The patients received metal brackets (Morelli; Sorocaba, São Paulo, Brazil) on the maxillary and mandibular permanent teeth, from the maxillary right 5 to the maxillary left 5, fixed with orthodontic light-cured adhesive (Transbond XT System; 3M Unitek, Monrovia, Calif, USA) following the manufacturer’s instructions. After bonding the brackets, a 0.014-in orthodontic stainless steel wire (Dentsply, GAC, NY) was inserted and fixed with the 4 different types of esthetic elastomeric ligatures used in the in vitro study ( Table I ).

All of the 20 patients received esthetic ligature of each type on the canines (UR3, UL3, LR3, LL3), which were randomly placed with a split-mouth design, following the protocol conducted in a crossover-way to eliminate confounding factors. This procedure was performed with the aid of SAS for Windows (version 9.1.3; SAS Institute Inc, Cary, NC, USA). On the other teeth, conventional gray elastomeric ligatures of the Morelli brand (Morelli; Sorocaba, São Paulo, Brazil) were inserted. Twenty-one days later, the esthetic elastomeric ligatures were removed and placed individually in 1.5 mL plastic tubes for microcentrifuge (Eppendorf, Hamburg, Germany), apyrogenic, containing 1 mL of pyrogen-free water. Afterward, each tube was encoded and placed in an ultrasonic incubator (Ultracleaner USC 1600A) for 15 minutes to desorb the material adhered to its surface. The ligatures were then removed with a clinical clamp, and the tubes containing the suspension were stored at −20°C until the time of endotoxin quantification. This procedure was performed in the same manner as described in the in vitro study.

Statistical analysis

In the in vitro study, data obtained from the quantification of LPS from ligatures were submitted to the Kruskal-Wallis test and Dunn’s posttest. In the in vivo study, the data were submitted to the repeated-measures analysis of variance test and Tukey’s posttest. All analyzes were performed using the Graph Pad Prism 4.0 program (Graph Pad Software Inc, San Diego, Calif, USA), with a significance level of 5%.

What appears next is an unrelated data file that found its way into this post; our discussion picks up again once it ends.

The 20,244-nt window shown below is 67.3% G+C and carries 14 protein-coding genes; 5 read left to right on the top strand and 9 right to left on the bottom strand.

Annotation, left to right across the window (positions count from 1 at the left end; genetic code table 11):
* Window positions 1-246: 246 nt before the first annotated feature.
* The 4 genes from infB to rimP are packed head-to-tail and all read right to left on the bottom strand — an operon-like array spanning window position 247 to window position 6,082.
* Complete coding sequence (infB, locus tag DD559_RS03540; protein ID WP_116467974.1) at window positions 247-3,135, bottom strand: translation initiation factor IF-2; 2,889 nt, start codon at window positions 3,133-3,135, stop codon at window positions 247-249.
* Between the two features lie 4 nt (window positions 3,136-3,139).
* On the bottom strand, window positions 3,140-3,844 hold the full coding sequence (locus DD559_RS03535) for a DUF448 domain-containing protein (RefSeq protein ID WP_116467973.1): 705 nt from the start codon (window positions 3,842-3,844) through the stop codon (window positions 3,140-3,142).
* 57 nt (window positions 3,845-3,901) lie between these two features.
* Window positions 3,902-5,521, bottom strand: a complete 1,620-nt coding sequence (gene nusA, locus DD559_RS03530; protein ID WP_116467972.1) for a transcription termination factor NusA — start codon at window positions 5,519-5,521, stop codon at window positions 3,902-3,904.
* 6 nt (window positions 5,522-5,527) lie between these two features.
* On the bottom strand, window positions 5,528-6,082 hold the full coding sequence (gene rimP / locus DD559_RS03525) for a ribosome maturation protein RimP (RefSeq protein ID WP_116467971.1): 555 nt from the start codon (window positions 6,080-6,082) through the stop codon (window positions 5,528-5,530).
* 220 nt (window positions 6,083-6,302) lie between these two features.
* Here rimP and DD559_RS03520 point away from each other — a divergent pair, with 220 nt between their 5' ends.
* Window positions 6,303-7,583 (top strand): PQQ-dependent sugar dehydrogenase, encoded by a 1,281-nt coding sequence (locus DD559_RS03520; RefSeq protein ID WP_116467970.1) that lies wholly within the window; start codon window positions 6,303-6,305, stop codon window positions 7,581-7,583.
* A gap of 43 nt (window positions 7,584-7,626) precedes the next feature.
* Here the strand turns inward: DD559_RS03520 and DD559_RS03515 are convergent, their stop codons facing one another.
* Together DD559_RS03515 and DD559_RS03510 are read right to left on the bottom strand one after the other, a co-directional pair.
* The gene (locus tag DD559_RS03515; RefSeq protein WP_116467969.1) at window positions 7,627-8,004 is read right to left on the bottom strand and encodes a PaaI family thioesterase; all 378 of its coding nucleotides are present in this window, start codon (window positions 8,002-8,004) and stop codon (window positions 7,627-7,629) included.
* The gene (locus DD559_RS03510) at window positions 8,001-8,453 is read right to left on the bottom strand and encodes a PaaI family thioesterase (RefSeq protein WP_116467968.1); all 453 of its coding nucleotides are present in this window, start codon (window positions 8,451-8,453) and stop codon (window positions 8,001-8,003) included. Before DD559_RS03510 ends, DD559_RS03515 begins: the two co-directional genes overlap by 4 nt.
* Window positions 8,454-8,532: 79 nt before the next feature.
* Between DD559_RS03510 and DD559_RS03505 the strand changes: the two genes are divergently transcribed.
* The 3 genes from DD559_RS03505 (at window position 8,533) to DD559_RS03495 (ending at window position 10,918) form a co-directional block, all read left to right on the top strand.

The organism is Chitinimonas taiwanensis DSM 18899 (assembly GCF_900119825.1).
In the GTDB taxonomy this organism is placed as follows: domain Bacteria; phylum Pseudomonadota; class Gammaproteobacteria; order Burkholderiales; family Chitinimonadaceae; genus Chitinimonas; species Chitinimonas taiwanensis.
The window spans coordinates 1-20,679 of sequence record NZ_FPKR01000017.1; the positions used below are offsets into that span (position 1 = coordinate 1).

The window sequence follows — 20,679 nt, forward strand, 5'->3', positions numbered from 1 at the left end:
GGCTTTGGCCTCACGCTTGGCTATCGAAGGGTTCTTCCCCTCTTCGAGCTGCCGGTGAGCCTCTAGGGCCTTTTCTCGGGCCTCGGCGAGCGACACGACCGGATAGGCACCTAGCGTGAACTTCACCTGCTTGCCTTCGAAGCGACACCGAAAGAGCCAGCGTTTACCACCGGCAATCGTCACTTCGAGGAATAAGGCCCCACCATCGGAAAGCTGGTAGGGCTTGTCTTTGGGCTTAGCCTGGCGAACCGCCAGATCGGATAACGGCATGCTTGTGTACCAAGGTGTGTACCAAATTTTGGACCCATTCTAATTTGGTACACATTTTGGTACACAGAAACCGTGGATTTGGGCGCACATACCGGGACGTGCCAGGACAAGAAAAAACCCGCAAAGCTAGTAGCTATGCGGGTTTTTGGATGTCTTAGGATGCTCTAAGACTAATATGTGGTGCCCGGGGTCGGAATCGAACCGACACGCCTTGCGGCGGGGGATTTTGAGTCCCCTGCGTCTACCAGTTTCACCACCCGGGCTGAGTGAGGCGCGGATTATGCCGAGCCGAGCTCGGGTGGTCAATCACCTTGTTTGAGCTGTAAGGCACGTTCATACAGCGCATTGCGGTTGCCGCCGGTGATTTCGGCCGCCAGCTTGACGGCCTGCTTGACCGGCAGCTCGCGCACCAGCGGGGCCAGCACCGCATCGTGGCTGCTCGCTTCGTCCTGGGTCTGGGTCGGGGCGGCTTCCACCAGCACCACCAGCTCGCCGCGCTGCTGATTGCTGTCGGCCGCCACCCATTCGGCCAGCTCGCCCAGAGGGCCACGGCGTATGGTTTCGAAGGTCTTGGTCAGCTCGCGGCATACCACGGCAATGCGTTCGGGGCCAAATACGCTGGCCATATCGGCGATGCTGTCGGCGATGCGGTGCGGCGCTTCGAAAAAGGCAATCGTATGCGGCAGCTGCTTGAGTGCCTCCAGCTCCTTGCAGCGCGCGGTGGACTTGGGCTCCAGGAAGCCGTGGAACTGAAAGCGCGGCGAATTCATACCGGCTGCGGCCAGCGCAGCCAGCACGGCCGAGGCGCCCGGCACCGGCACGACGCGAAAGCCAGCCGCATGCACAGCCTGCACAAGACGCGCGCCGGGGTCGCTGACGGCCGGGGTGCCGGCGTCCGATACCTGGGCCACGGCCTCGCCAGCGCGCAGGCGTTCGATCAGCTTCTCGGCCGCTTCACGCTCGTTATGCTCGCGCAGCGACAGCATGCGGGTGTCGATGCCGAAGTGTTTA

In vitro study

No LPS was observed in the ligatures that were not subjected to previous contamination (ie, ligatures did not present contamination by LPS from the manufacturing process [Groups V-VIII]). In addition, no contamination was found in the metal replicas belonging to Groups XI and XII.

In the groups submitted to contamination, it was observed that the LPS adhered to all tested materials (Groups I-IV and IX and X). Group GAC silicone was the one that showed the lowest median of endotoxin contamination (1.15 EU/mL; Q1 = 1.13; Q3 = 1.16) than all other groups: GAC polyurethane (1.17 EU/mL; Q1 = 1.15; Q3 = 1.19), Rocky Mountain Orthodontics (RMO) silicone (1.19 EU/mL; Q1 = 1.18; Q3 = 1.19), RMO polyurethane (1.22 EU/mL; Q1 = 1.20; Q3 = 1.22), cast stainless steel (1.19 EU/mL; Q1 = 1.18; Q3 = 1.20) and twisted orthodontic metal ligature (1.20 EU/mL; Q1 = 1.19; Q3 = 1.21) ( P <0.0001). It was not possible to find statistically significant difference among the other groups ( P >0.05). Figure 1 illustrates the results obtained in vitro.

Jun 12, 2021 | Posted by in Orthodontics | Comments Off on Esthetic elastomeric ligatures: Quantification of bacterial endotoxin in vitro and in vivo